JACKSONVILLE — You can't blame the Jaguars' defense for being confident.
First there was a division title, finishing second in the NFL in points and yards allowed, then holding Buffalo to three points last week in Jacksonville's first playoff game in a decade.
Now they go to the stadium where they played perhaps their most impressive game of the season, a dominating 30-9 win at Pittsburgh in October.
"We hit them in the mouth," said defensive end Dante Fowler, the former Lakewood High and Gators star, who had a sack against the Steelers. "We know they're going to come with their A-game. We're going to get ready to go up there and have a battle."
Ben Roethlisberger threw five interceptions for the first and only time in his 220 career games in the NFL. The Steelers went 13-3 and took their other two losses by six and three points, the latter against the Patriots.
But Jacksonville owned that day — linebacker Telvin Smith and safety Barry Church each returned interceptions for touchdowns, and rookie running back Leonard Fournette punctuated the win with a 90-yard touchdown run with two minutes to play, giving him 181 for the day.
The last time the Jaguars made the playoffs, in 2007, they eliminated the Steelers, intercepted Roethlisberger three times in a 31-29 win, thanks to a field goal with 37 seconds left.
Most of the Jaguars' defense wasn't around then — the core includes Fowler (8.0 sacks) in his third season and three second-year stars: corner Jalen Ramsey (four INTs), defensive end Yannick Ngakoue (12 sacks) and linebacker Myles Jack (90 tackles).
And while they're all making their playoff debuts this month, Jacksonville has spent heavily in free agency, adding top-tier veterans with postseason experience. Defensive end Malik Jackson is playing in his 11th career playoff game, having scored a touchdown in the Broncos' Super Bowl win two years ago against Carolina, but appreciates what this means to his new team.
"We're one of eight left. That's a huge accomplishment," Jackson said. "Let them enjoy it, but then we come in and go to the next task at hand and that's a team that got a bye week. They're going to be healthy and ready to go, and we have to be ready to go. We have to let these guys have fun, but understand we have bigger fish to fry."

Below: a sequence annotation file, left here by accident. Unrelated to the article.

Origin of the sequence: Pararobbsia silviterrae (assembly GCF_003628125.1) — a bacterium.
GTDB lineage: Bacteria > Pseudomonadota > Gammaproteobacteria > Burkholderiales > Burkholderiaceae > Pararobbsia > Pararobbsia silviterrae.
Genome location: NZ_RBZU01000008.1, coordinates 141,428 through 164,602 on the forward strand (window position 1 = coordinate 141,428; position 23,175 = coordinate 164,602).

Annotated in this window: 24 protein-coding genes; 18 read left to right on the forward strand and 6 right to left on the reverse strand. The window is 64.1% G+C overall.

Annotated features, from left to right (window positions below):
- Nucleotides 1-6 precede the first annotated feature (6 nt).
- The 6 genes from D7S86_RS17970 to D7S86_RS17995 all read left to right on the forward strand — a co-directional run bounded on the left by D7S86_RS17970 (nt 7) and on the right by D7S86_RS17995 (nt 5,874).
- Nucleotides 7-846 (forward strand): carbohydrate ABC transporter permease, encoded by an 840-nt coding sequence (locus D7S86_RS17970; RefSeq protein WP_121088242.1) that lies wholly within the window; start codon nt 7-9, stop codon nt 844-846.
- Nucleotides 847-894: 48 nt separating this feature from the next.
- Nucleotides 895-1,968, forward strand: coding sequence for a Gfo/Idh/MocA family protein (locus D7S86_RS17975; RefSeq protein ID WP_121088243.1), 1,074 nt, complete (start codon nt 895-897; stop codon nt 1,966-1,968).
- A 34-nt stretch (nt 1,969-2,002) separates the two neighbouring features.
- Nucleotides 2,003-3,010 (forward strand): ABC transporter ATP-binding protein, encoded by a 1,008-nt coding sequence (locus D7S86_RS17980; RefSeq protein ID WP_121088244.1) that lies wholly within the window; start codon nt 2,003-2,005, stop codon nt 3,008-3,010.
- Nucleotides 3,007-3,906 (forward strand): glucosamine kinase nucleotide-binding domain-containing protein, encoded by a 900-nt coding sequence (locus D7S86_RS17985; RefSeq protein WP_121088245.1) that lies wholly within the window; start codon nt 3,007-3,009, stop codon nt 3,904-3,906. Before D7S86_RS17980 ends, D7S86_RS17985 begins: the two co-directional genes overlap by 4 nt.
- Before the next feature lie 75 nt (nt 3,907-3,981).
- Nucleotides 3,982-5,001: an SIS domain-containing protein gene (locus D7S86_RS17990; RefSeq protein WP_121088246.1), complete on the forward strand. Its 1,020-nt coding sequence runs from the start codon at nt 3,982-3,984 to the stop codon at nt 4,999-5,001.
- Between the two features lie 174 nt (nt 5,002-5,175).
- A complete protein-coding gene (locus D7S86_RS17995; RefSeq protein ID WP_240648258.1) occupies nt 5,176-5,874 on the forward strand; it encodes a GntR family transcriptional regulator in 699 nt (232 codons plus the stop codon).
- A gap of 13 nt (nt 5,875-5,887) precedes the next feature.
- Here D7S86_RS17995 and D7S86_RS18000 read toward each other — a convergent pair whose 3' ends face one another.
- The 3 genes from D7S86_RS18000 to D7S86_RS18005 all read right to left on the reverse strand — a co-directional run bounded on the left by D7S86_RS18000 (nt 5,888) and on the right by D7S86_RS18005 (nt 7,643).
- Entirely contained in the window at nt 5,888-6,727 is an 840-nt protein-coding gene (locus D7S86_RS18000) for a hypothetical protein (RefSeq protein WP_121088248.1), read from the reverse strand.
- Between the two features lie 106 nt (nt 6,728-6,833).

Defensive end Calais Campbell is also playing in his 11th playoff game, and racked up 14.5 sacks as a huge addition to Jacksonville's defense. He played in a Super Bowl in Tampa as a rookie with Arizona nine years ago, and now leads a unit trying to make an improbable trip to another.
"This is the hardest I've ever worked in my whole career," Campbell said. "This team is incredible, and we have so many playmakers, different guys who love the game and play the right way."
When the Jaguars won in Pittsburgh in October, quarterback Blake Bortles threw for just 95 yards on 14 attempts. In last week's win against Buffalo, Jacksonville again won without any real passing game, getting only 87 yards from Bortles, who rushed for a career-best 89 instead.
His defense isn't likely to get five interceptions this time around, and Bortles knows the offense will need to step up if the Jaguars want to continue their postseason run beyond Pittsburgh.
"We've got to find ways to make moves, start faster and make that consistent throughout the game," Bortles said. "There's a lot of stuff we'll have to correct and get rolling. … Going into the game, there's no secret recipe on how to win. You've got to score one more point than they score, regardless of if it's 50 or 3. You've got to find a way to outscore them."